How to Change from Bash to Tcsh Shell in OS X Terminal

Feb 27, 2007 - 10 Comments

Terminal in OS X Bash is the default shell in Mac OS X and has been since 10.3, it’s generally considered to be the de facto shell standard in the unix world. That said, there are some people who prefer to use the tcsh shell, or perhaps you just want to break away from the norm. Changing the default shell is pretty easy, but you will likely run into problems when running bash shell scripts. If you want to experiment with tcsh and use it as your default shell, here’s how to do it from the GUI in three easy steps:

Change the default shell from bash to tcsh as used by Terminal app in three steps:

  1. Launch
  2. From the Terminal menu, select preferences
  3. In preferences, select “execute this command” and type /bin/tcsh in place of /bin/bash

That’s it. Now anytime you open a new terminal it will be the tcsh shell. To revert back to bash, follow the same procedure but replace /bin/tcsh with /bin/bash.

Change Bash to TCSH or vice versa

Note: most shell scripts for OS X are written specifically for bash, and switching to tcsh will make many of these scripts no longer function properly.

If you simply want to experiment with the tcsh shell, try typing


at the Terminal prompt and you will load the tcsh shell temporarily.

To exit the tcsh shell this way, type


at the prompt and you will exit tcsh and be back in the bash shell. You can do this with any shell to temporarily test another out, be it bash, tcsh, sh, zsh, or others.


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Posted by: Paul Horowitz in Command Line, How to, Mac OS


» Comments RSS Feed

  1. Mike S says:

    Why don’t OSX bash scripts have #!/bin/bash on the first line to specify which shell will execute the scripts? That’s standard convention and negates the need to be in the same shell the script is written for.

  2. Phbcanada says:

    Changing shells will not affect the execution of existing scripts. The two are totally unrelated. To properly change your login shell you would normally use the chsh command.

  3. Jon Mier says:

    I have the same problem pleas help

  4. Soumaya says:

    Could anyone help me in installing .csh file on my MacOSX 10.6.4. If someone knows the appropriate commandes?…Thanks a lot!!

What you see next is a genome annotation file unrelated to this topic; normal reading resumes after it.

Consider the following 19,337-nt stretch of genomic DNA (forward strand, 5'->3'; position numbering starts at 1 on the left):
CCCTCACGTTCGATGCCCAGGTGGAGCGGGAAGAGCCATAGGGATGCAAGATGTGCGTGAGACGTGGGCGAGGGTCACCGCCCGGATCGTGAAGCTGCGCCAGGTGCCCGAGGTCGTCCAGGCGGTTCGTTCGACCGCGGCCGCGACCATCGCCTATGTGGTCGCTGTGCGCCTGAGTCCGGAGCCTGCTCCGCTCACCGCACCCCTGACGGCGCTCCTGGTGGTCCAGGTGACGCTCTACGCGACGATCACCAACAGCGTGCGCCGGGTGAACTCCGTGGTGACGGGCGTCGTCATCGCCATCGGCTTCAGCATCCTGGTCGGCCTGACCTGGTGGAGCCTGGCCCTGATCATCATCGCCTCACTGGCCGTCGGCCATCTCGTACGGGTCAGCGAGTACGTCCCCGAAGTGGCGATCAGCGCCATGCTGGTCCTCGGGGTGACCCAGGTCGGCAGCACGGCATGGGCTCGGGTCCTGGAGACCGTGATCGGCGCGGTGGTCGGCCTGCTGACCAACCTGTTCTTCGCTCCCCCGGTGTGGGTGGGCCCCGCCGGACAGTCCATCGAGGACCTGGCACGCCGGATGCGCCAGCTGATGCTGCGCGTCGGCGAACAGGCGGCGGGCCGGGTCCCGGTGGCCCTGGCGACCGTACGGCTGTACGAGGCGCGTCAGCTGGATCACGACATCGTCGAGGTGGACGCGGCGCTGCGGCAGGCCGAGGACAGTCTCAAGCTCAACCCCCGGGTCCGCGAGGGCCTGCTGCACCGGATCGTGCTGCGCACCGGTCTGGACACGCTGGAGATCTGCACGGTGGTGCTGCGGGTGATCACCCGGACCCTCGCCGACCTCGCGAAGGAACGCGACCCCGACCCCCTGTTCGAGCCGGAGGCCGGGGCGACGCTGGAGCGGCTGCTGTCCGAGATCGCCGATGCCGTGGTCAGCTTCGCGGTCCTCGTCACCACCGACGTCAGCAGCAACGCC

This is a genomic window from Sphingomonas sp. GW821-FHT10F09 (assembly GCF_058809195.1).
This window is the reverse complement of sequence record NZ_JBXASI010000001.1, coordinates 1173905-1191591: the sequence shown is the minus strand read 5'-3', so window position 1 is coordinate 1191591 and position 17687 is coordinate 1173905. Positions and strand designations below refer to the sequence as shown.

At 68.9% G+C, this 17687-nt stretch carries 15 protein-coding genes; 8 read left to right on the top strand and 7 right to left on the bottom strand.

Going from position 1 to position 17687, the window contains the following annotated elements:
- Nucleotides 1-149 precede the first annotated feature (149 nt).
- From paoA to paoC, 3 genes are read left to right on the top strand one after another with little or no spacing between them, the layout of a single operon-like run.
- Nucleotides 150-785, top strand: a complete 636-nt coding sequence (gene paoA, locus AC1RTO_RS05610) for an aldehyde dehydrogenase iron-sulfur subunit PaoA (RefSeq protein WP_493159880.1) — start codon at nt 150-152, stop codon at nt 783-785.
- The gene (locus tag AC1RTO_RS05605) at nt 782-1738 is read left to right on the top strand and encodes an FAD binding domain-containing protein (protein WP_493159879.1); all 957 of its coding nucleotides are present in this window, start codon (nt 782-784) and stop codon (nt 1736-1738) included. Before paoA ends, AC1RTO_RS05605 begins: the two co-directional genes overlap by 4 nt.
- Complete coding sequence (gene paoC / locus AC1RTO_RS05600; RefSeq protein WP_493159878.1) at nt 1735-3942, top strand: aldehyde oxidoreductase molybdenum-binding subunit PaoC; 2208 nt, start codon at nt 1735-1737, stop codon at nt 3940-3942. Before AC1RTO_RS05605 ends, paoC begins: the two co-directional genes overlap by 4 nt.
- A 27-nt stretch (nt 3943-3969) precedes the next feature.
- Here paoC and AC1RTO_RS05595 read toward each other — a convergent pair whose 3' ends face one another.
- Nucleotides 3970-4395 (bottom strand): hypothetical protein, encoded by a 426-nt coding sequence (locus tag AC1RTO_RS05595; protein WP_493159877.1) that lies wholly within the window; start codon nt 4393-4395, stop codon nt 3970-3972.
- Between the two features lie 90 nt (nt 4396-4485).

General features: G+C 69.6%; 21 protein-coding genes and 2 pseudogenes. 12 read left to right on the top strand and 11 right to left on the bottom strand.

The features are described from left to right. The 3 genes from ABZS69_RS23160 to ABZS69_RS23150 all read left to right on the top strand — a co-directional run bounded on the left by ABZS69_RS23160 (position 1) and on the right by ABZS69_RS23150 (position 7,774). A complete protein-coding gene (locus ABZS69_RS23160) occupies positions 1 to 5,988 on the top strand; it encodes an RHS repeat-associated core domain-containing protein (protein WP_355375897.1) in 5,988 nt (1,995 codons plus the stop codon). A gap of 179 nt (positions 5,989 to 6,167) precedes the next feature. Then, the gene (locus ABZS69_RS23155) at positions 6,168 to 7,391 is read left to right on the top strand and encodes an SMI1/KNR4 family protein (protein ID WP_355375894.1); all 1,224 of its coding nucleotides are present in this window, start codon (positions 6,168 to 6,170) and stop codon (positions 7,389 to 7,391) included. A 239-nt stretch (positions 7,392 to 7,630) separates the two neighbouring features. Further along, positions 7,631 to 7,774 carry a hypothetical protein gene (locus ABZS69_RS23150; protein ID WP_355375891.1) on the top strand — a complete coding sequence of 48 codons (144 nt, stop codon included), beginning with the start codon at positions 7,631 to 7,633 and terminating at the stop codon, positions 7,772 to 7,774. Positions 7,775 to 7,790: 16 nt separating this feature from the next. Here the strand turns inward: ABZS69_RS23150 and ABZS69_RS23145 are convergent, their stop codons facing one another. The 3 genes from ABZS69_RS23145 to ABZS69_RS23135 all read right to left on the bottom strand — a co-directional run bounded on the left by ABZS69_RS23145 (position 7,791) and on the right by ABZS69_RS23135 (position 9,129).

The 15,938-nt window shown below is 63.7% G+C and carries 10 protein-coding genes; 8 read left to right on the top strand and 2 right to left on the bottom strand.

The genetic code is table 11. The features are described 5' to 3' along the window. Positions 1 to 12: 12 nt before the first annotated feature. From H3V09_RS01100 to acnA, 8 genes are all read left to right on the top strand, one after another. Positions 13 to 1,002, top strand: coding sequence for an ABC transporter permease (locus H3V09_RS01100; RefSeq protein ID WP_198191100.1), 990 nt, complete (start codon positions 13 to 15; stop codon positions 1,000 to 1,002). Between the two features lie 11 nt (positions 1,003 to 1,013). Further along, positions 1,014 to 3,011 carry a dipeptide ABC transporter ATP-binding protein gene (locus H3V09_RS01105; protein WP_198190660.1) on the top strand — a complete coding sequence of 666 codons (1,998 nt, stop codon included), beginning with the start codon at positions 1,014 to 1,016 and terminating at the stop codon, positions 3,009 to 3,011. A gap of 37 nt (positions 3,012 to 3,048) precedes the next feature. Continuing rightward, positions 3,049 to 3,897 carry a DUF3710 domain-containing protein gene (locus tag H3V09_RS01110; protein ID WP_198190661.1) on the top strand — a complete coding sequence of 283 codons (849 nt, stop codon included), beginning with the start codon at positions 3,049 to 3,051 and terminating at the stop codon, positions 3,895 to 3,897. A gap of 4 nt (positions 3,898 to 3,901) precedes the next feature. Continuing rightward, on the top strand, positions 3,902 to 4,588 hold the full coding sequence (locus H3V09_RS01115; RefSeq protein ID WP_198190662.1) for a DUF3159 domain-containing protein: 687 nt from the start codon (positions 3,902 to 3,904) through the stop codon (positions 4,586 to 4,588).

5. […] to you, obviously this Bash scripting guide only works for the Bash shell. If you need to, you can change the default shell rather easily in the Terminal preferences, but Bash has been the default shell since 10.3 and […]

  6. […] change it in older OS X versions, you should be able to use the chsh command. But there are other suggestions as […]

  7. Anon says:

    I prefer tcsh for my shell (completion seems more user-friendly to me), but I script in bash (better for this in general). But the warning about potential script trouble is erroneous as I understand it. That’s the whole purpose of the shebang that should be at the beginning of every script – to specify the shell which the script should use to interpret the contents of the script. Almost all scripts simply use #!/bin/sh. In most unix variants (including OS X), sh is actually a link to bash nowadays. If you’ve got a shebang in the first line of the script, it doesn’t matter what command shell you launch the script from – it’s going to be interpreted using the shell specified in the shebang.

    All that being said, I’m moving into the 21st century and making the switch to zsh. I highly recommend it to people interested in this post.

  8. Mike says:

    You change your shell with the following commands:
    passwd -s

    Only requirement is that the shell is defined in /etc/shells

    This way you will also have your default shell when logging in remotely through ssh (or telnet if you still use that)

  9. cos says:

    no, not really. tcsh was more popular in the early 90’s when bash was still pretty young.

    (there’s also the fabulous zsh, which probably has more going for it as an “upgrade” from bash, but that’s just my opinion…)

  10. Vladimir says:

    Easy enough, but is there any real advantage for tcsh over bash?

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